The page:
Reversing January's 1.1% decrease, new orders for U.S. manufactured durable goods increased three-tenths of a percentage point in February to $200.8 billion, the U.S. Commerce Department reported March 24. However, the increase was well below the nine-tenths percent that economists generally expected, and excluding orders for transportation equipment, new orders of durables in February were down two-tenths of a percentage point from January.
"The report showed a very mixed manufacturing picture," says Sheryl King, a senior economist at Merrill Lynch & Co., New York. "Notable declines were seen in new orders of vehicles and parts, electrical equipment and fabricated metals, while aircraft orders lifted the headline number, rising by a strong 32%."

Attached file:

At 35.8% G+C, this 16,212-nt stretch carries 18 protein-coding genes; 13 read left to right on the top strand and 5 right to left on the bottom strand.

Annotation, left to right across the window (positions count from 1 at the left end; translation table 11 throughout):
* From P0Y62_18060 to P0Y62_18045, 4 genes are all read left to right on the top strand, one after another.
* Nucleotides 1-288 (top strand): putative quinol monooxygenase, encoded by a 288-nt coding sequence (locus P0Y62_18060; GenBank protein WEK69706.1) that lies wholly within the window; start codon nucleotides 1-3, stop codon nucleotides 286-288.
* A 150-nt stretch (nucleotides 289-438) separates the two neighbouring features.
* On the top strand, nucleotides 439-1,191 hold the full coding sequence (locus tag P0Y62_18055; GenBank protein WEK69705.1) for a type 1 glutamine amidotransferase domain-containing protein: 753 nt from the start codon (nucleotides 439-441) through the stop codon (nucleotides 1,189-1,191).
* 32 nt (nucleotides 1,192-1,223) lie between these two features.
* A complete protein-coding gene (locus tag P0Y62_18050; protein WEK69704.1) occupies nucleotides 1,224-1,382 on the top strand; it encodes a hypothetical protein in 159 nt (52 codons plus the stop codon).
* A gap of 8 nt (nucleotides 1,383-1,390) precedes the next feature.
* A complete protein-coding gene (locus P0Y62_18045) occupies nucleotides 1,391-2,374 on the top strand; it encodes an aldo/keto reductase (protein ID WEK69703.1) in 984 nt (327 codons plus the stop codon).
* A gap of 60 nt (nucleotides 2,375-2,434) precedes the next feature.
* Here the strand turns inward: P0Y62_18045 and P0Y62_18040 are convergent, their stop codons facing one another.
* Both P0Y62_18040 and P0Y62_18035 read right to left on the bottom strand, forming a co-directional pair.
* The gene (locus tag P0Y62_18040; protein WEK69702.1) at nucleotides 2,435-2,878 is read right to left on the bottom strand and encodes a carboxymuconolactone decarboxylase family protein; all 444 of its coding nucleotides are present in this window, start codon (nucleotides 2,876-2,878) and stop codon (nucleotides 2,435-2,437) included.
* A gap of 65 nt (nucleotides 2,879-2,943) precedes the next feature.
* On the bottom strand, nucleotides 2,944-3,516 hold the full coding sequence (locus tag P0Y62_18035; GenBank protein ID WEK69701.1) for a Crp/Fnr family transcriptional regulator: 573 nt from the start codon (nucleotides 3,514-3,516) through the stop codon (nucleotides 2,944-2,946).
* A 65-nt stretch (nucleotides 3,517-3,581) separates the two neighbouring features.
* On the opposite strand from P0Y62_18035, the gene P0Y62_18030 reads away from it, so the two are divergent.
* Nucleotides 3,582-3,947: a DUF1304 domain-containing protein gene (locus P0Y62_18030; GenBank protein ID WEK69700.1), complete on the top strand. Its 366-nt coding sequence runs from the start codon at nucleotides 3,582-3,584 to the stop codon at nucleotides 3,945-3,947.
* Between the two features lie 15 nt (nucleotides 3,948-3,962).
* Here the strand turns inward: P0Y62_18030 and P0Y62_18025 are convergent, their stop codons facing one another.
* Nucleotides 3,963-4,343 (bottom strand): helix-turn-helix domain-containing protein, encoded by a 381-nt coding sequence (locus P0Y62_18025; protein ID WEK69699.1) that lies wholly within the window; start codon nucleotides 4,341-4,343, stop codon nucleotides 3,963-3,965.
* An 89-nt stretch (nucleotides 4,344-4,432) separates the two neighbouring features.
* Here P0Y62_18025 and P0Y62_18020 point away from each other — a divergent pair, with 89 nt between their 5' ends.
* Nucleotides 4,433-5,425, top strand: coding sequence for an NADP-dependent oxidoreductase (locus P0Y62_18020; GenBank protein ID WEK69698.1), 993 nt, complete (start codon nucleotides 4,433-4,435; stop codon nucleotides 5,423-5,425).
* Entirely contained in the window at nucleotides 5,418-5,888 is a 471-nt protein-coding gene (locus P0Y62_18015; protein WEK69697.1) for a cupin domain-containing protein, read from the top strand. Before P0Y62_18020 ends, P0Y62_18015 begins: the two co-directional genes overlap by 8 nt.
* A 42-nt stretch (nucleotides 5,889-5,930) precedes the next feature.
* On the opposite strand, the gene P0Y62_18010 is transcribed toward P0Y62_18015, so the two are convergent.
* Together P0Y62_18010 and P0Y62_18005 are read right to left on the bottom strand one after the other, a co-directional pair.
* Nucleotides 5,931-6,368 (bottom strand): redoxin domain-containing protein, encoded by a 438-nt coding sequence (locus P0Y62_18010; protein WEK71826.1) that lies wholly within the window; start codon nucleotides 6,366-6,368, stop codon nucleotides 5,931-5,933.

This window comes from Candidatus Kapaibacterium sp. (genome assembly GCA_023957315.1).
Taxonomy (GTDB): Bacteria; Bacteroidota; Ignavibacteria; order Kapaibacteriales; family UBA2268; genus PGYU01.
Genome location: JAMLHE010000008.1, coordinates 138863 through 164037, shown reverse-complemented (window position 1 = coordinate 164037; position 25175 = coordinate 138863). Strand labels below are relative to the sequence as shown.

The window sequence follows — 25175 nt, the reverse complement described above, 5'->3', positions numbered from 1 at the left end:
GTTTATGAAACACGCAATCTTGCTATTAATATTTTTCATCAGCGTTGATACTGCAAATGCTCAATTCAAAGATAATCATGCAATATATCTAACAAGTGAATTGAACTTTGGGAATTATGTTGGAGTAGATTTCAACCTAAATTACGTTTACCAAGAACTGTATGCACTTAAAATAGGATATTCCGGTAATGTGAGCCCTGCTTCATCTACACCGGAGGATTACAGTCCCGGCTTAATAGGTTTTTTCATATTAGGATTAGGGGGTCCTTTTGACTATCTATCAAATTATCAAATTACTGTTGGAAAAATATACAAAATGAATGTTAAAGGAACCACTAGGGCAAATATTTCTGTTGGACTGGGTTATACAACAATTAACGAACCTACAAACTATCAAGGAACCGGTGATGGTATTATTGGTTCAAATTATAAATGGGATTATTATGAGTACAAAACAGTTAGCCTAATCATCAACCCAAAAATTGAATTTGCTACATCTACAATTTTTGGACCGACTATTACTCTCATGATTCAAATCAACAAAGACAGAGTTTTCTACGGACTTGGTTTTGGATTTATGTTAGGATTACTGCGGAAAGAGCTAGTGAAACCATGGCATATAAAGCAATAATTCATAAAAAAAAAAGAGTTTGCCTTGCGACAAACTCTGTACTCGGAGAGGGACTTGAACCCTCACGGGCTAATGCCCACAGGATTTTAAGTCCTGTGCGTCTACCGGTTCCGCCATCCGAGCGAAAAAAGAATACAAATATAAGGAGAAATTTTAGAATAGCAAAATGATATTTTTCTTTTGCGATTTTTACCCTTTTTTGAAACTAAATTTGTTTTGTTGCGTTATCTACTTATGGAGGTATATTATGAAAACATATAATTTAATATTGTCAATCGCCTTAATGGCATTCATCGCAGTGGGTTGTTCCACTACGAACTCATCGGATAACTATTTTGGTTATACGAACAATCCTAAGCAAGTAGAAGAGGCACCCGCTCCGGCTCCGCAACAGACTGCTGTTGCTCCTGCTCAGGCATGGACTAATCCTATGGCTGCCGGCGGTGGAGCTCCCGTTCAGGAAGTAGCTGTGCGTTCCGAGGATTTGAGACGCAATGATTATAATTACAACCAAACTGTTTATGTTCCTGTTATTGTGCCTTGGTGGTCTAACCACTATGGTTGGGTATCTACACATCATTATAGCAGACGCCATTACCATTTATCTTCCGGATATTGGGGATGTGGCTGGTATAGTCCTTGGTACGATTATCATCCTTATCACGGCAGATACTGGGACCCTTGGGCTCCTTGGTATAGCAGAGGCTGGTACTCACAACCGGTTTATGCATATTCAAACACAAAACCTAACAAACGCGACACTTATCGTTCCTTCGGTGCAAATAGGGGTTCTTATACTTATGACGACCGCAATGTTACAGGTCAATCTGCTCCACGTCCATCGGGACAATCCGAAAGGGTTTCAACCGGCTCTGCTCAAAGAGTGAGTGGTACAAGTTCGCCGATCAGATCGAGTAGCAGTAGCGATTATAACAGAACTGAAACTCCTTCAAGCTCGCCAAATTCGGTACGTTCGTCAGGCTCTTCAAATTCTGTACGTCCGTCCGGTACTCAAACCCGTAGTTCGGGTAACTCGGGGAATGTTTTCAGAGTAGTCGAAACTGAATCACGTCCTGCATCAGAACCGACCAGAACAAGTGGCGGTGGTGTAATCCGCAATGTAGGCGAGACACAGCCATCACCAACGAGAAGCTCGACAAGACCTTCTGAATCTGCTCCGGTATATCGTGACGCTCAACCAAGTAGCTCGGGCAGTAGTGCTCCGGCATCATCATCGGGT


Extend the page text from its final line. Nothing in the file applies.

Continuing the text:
The data on sales of new single-family homes was far less ambiguous. Following a January slowdown, sales in February were at a seasonally adjusted annual rate of 1.226 million, the Commerce Department and the U.S. Department of Housing and Urban Development jointly reported on March 24. February's figure was 9.4% above the revised January rate of 1.121 million.